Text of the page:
In his new book, How Should Christians Vote?, the Rev. Dr. Tony Evans says the Bible offers the guidance we need to make wise voting decisions, but he also says those decisions should reflect kingdom principles rather than allegiance to any political party. Evans is senior pastor of Oak Cliff Bible Fellowship in Dallas, Texas, founder and president of The Urban Alternative, a national urban renewal ministry, and host of The Alternative with Dr. Tony Evans, which is heard on more than 500 radio stations. UrbanFaith talked to Evans about his new book, his views on same-sex marriage, and political engagement generally. The interview has been edited for length and clarity.
UrbanFaith: You were recently interviewed by both NPR and CNN about your disappointment in President Obama’s statement of support for same-sex marriage. What kind of response have you gotten to those interviews?
Tony Evans: Mostly positive. We’ve had some negative, where people feel like it’s narrow minded and bigoted, but it’s been mostly positive from my constituency, which would hold to that view.
The editor of the media criticism site Get Religion has noted that because of this issue, the press is suddenly interested in what African American pastors have to say. Do journalists call you to talk about the work of Urban Alternative, its national Adopt-A-School initiative, for example?
No. That is the correct statement. We tend to be substantive with regard to the political issues of the day, not for what we do in improving people’s lives.
Why do you think the press is so interested in what black pastors have to say about same-sex marriage?
Because of its political implications. Will it affect the black vote or black support of the president? It’s a big cultural issue now in regards to the definition of the family and gay rights. So, because of its political clout, the African American tank becomes very important. It’s unfortunate, but that’s the way most of the media is right now.
In your interview with NPR, you said race isn’t a choice and implied that homosexuality is a choice. Increasingly we’re hearing that race is to some degree a social construct. Are race and sexuality really so dissimilar?
They’re apples and oranges. For a person to enter into a homosexual relationship, it is their decision to do that. They have autonomy over that decision. How a person is born or the group to which they are a part of when they are born is something that the Creator has authorized. Homosexual marriage is not something the Creator has authorized. In fact, he’s condemned it. Since God has spoken on his created work and on his condemning work, and has been clear on both of those, we should not put those in the same category.
And so, when people compare the history of interracial marriage to same sex marriage, you don’t think those issues are similar?
No, they’re not similar because the way [same-sex marriage] was regarded before was wrong, and the Creator states that it is wrong. God would never have endorsed what the culture is allowing.
In your book, you says Christians should be like NFL referees when it comes to politics in that they should represent a kingdom perspective rather than identifying primarily with a political party. How can we really know what God’s will is on issues like health care or immigration law?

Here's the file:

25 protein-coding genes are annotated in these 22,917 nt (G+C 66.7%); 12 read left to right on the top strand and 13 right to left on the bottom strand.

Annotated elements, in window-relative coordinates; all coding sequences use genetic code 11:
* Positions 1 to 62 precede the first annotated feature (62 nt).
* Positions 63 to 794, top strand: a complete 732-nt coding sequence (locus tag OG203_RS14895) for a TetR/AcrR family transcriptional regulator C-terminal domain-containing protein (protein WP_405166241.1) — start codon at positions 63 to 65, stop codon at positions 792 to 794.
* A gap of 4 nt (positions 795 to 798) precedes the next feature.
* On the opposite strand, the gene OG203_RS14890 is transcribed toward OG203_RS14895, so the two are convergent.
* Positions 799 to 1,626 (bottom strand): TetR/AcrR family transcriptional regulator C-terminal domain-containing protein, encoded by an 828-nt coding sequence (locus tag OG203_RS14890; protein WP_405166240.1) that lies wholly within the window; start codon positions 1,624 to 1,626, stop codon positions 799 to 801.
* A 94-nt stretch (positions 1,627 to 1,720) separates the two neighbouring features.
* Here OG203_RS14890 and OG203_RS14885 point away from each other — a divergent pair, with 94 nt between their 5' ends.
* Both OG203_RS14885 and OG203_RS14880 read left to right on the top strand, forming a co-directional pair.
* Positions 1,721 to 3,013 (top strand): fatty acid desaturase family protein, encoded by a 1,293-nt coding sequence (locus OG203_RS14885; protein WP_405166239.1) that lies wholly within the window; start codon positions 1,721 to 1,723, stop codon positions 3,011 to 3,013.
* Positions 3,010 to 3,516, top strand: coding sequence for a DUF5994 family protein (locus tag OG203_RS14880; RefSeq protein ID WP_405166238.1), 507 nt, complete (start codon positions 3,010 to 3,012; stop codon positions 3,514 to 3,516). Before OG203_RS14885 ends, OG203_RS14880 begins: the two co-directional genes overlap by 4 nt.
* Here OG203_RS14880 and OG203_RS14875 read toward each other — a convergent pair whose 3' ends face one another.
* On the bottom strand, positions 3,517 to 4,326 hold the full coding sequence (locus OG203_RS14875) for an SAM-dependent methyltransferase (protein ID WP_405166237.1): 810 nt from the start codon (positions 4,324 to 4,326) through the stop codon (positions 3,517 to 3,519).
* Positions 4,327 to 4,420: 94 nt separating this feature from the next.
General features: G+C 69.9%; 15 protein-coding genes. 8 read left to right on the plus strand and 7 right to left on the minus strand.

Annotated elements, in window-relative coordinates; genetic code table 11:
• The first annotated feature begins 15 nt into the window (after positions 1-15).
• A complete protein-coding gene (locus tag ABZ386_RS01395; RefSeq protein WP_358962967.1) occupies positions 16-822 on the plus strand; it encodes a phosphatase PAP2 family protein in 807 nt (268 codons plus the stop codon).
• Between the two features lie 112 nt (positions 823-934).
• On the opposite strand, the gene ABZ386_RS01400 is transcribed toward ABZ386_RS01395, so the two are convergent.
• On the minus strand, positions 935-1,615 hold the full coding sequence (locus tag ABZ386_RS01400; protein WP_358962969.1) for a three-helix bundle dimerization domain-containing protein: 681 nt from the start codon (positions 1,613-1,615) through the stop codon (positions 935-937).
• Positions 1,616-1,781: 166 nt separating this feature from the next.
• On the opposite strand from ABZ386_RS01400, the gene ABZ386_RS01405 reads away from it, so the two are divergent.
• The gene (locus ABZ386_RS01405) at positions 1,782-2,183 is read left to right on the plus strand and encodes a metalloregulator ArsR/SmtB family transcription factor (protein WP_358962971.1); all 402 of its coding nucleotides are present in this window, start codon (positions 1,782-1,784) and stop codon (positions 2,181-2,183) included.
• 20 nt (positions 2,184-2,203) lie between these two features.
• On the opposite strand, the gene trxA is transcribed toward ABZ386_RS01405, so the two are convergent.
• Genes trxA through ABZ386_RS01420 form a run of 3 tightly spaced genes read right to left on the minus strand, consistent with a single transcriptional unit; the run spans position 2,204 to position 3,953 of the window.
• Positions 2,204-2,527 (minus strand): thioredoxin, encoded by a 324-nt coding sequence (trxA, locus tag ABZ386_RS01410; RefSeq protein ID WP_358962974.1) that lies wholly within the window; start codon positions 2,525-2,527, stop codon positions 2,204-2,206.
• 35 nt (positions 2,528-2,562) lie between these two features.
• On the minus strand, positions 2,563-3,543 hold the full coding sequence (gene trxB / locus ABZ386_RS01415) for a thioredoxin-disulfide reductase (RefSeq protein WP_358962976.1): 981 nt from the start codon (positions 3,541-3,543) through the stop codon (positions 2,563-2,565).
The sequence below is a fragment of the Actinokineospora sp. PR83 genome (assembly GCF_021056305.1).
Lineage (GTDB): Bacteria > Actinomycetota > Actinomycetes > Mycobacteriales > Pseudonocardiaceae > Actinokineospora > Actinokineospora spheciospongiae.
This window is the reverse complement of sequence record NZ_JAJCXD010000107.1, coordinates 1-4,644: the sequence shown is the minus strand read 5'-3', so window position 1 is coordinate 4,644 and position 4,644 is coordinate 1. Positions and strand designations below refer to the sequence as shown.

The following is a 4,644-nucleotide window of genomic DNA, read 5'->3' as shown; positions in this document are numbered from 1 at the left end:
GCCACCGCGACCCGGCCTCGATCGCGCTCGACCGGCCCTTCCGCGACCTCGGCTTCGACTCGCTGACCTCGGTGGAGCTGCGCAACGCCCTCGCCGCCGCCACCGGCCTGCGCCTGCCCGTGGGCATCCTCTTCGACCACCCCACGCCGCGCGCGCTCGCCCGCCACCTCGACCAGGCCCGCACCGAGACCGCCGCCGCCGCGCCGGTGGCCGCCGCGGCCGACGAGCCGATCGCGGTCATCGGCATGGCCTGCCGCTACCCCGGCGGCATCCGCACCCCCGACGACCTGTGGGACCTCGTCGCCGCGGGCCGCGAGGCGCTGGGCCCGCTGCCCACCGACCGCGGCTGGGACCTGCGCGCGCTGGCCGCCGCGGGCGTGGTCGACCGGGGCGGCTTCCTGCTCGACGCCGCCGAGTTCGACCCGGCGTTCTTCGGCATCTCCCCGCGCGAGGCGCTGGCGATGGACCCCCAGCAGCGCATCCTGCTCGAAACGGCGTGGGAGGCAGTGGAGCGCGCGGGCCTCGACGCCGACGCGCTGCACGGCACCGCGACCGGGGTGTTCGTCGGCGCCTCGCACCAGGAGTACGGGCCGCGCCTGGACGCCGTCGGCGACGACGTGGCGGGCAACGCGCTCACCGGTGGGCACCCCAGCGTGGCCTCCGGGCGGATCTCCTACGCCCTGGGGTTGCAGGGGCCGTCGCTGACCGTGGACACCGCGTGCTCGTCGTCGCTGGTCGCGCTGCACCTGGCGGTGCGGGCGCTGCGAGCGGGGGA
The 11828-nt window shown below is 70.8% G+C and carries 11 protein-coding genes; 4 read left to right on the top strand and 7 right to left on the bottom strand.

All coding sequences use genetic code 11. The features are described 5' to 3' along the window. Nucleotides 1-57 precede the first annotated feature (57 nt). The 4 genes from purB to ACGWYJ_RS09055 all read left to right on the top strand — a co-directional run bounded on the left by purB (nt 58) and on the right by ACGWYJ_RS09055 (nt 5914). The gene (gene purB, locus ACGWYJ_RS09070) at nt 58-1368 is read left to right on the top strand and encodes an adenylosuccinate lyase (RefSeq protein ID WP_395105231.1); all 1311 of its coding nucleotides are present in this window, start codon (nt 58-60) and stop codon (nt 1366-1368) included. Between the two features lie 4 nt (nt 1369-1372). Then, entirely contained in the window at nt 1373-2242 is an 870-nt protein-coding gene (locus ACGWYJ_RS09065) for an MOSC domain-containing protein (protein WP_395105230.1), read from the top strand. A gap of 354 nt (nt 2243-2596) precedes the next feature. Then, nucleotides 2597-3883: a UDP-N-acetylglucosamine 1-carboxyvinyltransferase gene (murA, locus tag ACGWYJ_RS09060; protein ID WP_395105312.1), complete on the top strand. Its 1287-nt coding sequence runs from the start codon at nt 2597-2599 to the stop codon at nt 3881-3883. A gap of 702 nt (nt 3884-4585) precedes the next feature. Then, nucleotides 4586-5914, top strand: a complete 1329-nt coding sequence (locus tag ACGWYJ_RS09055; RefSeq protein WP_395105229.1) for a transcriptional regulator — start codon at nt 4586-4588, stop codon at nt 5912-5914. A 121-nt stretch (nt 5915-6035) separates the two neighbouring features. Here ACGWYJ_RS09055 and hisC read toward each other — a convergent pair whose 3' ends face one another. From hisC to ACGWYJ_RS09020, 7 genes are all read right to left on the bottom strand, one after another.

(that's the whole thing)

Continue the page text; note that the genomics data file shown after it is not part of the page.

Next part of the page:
I believe that there are biblical positions on every issue, but no party fully represents all God’s views consistently on all God’s issues. Christians are going to vote differently because they will prioritize issues differently. My concern is that we’ve so aligned ourselves with the parties of this world that we’re missing the kingdom of God. The proof of that is that we’ve let political parties divide the kingdom of God. My illustration regarding referees is simply to say that while they sometimes vote for one team and sometimes vote for another team, they’re obligated ultimately to neither team, because they belong to another kingdom called the NFL. So, we should never let the party divisions interfere with the unity of the church, causing the church to lose its influence in the culture.
And yet, white evangelicals are very much identified with the Republican party and black Christians are often identified with the Democratic party. How do they come to such different perspectives on issues?
It’s more priority of issues. For example, the white evangelical community will emphasize right to life in the womb. The black Christian community will emphasize justice to the tomb. For me, those both are one issue, whole life, not term. Since that is one issue with two different locations, Christians can agree on the whole life issue even though they vote differently, and come out with a whole-life perspective that if we were unified both parties would have to interface with and take seriously. Because they can split us up along party lines, we do not have a single voice on the issues that represent the kingdom of God.
How can Christians become more unified despite their different political perspectives?
There should be a Christian manifesto that gives God’s view on all the prominent issues that is represented by Christians across race, cultural, and class lines. Christians should hold both parties [accountable to] speak to that manifesto.
Are you calling for something like the Manhattan Declaration?
Yes, like that, but specifically to reflect the comprehensive view, and not only to reflect it in a manifesto statement, but in how Christians come together and relate to each other, not going back to our own dug outs and separating after the manifesto is over. There should be an ongoing statement. Ultimately I think we should put forth a Christian-based candidate who is kingdom minded, who reflects a comprehensive Christian worldview.
Because President Obama grounded his advocacy for same-sex marriage in his Christian faith, would your idea of a Christian manifesto include a perspective like his?